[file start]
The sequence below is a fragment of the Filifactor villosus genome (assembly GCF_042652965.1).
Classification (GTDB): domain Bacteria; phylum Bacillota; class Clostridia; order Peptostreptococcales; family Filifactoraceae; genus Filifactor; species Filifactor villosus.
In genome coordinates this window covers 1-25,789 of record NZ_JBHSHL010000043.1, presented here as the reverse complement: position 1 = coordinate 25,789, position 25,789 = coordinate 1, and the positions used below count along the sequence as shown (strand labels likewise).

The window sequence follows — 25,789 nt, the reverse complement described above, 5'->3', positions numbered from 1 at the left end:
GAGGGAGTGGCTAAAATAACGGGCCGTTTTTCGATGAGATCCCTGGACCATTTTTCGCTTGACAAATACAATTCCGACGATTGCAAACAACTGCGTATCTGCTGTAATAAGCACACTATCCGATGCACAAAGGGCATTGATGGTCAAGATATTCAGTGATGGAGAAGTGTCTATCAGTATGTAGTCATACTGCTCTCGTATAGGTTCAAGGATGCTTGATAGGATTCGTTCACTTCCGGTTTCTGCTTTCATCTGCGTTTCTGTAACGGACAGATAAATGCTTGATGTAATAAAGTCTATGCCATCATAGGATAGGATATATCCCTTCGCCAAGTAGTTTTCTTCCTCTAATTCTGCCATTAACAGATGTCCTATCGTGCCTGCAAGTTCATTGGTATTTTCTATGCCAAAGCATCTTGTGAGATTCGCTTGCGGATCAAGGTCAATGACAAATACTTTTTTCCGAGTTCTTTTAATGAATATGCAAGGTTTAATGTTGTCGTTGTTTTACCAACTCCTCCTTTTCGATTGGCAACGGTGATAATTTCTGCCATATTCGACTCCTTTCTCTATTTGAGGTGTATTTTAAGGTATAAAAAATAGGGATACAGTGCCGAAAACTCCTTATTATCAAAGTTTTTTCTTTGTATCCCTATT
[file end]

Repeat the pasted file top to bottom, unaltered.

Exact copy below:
The sequence below is a fragment of the Filifactor villosus genome (assembly GCF_042652965.1).
Classification (GTDB): domain Bacteria; phylum Bacillota; class Clostridia; order Peptostreptococcales; family Filifactoraceae; genus Filifactor; species Filifactor villosus.
In genome coordinates this window covers 1-25,789 of record NZ_JBHSHL010000043.1, presented here as the reverse complement: position 1 = coordinate 25,789, position 25,789 = coordinate 1, and the positions used below count along the sequence as shown (strand labels likewise).

The window sequence follows — 25,789 nt, the reverse complement described above, 5'->3', positions numbered from 1 at the left end:
GAGGGAGTGGCTAAAATAACGGGCCGTTTTTCGATGAGATCCCTGGACCATTTTTCGCTTGACAAATACAATTCCGACGATTGCAAACAACTGCGTATCTGCTGTAATAAGCACACTATCCGATGCACAAAGGGCATTGATGGTCAAGATATTCAGTGATGGAGAAGTGTCTATCAGTATGTAGTCATACTGCTCTCGTATAGGTTCAAGGATGCTTGATAGGATTCGTTCACTTCCGGTTTCTGCTTTCATCTGCGTTTCTGTAACGGACAGATAAATGCTTGATGTAATAAAGTCTATGCCATCATAGGATAGGATATATCCCTTCGCCAAGTAGTTTTCTTCCTCTAATTCTGCCATTAACAGATGTCCTATCGTGCCTGCAAGTTCATTGGTATTTTCTATGCCAAAGCATCTTGTGAGATTCGCTTGCGGATCAAGGTCAATGACAAATACTTTTTTCCGAGTTCTTTTAATGAATATGCAAGGTTTAATGTTGTCGTTGTTTTACCAACTCCTCCTTTTCGATTGGCAACGGTGATAATTTCTGCCATATTCGACTCCTTTCTCTATTTGAGGTGTATTTTAAGGTATAAAAAATAGGGATACAGTGCCGAAAACTCCTTATTATCAAAGTTTTTTCTTTGTATCCCTATT